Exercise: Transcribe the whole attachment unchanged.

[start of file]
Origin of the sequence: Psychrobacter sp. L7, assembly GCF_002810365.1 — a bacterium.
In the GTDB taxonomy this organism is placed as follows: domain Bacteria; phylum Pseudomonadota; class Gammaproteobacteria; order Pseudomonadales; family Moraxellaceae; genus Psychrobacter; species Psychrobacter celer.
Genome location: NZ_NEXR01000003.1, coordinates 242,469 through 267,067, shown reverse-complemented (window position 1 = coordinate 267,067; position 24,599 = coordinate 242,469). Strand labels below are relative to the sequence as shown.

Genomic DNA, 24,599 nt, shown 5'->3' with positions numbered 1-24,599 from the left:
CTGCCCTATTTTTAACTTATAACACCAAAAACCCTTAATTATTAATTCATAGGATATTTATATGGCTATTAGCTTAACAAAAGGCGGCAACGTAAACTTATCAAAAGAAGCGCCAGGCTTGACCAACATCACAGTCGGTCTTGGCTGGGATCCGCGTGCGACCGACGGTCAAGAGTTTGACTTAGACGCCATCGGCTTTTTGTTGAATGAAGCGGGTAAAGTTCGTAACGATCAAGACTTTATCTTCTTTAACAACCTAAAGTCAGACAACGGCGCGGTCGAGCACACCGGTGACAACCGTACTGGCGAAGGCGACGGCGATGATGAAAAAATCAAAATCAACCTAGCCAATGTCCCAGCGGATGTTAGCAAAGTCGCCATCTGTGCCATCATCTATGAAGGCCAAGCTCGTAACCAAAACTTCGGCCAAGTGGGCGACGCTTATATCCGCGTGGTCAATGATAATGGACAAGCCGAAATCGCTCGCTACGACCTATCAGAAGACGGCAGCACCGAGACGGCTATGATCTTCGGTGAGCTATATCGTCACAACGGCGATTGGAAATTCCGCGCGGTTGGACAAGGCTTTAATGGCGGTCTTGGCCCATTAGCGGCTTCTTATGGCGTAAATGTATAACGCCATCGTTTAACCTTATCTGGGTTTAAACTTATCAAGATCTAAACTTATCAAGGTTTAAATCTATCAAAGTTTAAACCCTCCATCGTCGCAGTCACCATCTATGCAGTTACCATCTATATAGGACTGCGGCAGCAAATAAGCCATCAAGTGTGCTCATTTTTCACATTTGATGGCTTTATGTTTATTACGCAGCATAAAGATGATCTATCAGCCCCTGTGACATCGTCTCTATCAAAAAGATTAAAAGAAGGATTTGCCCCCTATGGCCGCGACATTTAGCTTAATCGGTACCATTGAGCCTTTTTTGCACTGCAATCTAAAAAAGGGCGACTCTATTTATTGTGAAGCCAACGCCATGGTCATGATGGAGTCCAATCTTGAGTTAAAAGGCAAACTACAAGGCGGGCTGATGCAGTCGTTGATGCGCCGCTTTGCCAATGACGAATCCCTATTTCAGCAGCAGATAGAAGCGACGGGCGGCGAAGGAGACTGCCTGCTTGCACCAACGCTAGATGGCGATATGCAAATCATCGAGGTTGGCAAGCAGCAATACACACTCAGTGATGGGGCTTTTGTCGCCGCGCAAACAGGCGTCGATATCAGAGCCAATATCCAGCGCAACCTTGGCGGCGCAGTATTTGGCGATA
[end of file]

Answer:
Origin of the sequence: Psychrobacter sp. L7, assembly GCF_002810365.1 — a bacterium.
In the GTDB taxonomy this organism is placed as follows: domain Bacteria; phylum Pseudomonadota; class Gammaproteobacteria; order Pseudomonadales; family Moraxellaceae; genus Psychrobacter; species Psychrobacter celer.
Genome location: NZ_NEXR01000003.1, coordinates 242,469 through 267,067, shown reverse-complemented (window position 1 = coordinate 267,067; position 24,599 = coordinate 242,469). Strand labels below are relative to the sequence as shown.

Genomic DNA, 24,599 nt, shown 5'->3' with positions numbered 1-24,599 from the left:
CTGCCCTATTTTTAACTTATAACACCAAAAACCCTTAATTATTAATTCATAGGATATTTATATGGCTATTAGCTTAACAAAAGGCGGCAACGTAAACTTATCAAAAGAAGCGCCAGGCTTGACCAACATCACAGTCGGTCTTGGCTGGGATCCGCGTGCGACCGACGGTCAAGAGTTTGACTTAGACGCCATCGGCTTTTTGTTGAATGAAGCGGGTAAAGTTCGTAACGATCAAGACTTTATCTTCTTTAACAACCTAAAGTCAGACAACGGCGCGGTCGAGCACACCGGTGACAACCGTACTGGCGAAGGCGACGGCGATGATGAAAAAATCAAAATCAACCTAGCCAATGTCCCAGCGGATGTTAGCAAAGTCGCCATCTGTGCCATCATCTATGAAGGCCAAGCTCGTAACCAAAACTTCGGCCAAGTGGGCGACGCTTATATCCGCGTGGTCAATGATAATGGACAAGCCGAAATCGCTCGCTACGACCTATCAGAAGACGGCAGCACCGAGACGGCTATGATCTTCGGTGAGCTATATCGTCACAACGGCGATTGGAAATTCCGCGCGGTTGGACAAGGCTTTAATGGCGGTCTTGGCCCATTAGCGGCTTCTTATGGCGTAAATGTATAACGCCATCGTTTAACCTTATCTGGGTTTAAACTTATCAAGATCTAAACTTATCAAGGTTTAAATCTATCAAAGTTTAAACCCTCCATCGTCGCAGTCACCATCTATGCAGTTACCATCTATATAGGACTGCGGCAGCAAATAAGCCATCAAGTGTGCTCATTTTTCACATTTGATGGCTTTATGTTTATTACGCAGCATAAAGATGATCTATCAGCCCCTGTGACATCGTCTCTATCAAAAAGATTAAAAGAAGGATTTGCCCCCTATGGCCGCGACATTTAGCTTAATCGGTACCATTGAGCCTTTTTTGCACTGCAATCTAAAAAAGGGCGACTCTATTTATTGTGAAGCCAACGCCATGGTCATGATGGAGTCCAATCTTGAGTTAAAAGGCAAACTACAAGGCGGGCTGATGCAGTCGTTGATGCGCCGCTTTGCCAATGACGAATCCCTATTTCAGCAGCAGATAGAAGCGACGGGCGGCGAAGGAGACTGCCTGCTTGCACCAACGCTAGATGGCGATATGCAAATCATCGAGGTTGGCAAGCAGCAATACACACTCAGTGATGGGGCTTTTGTCGCCGCGCAAACAGGCGTCGATATCAGAGCCAATATCCAGCGCAACCTTGGCGGCGCAGTATTTGGCGATA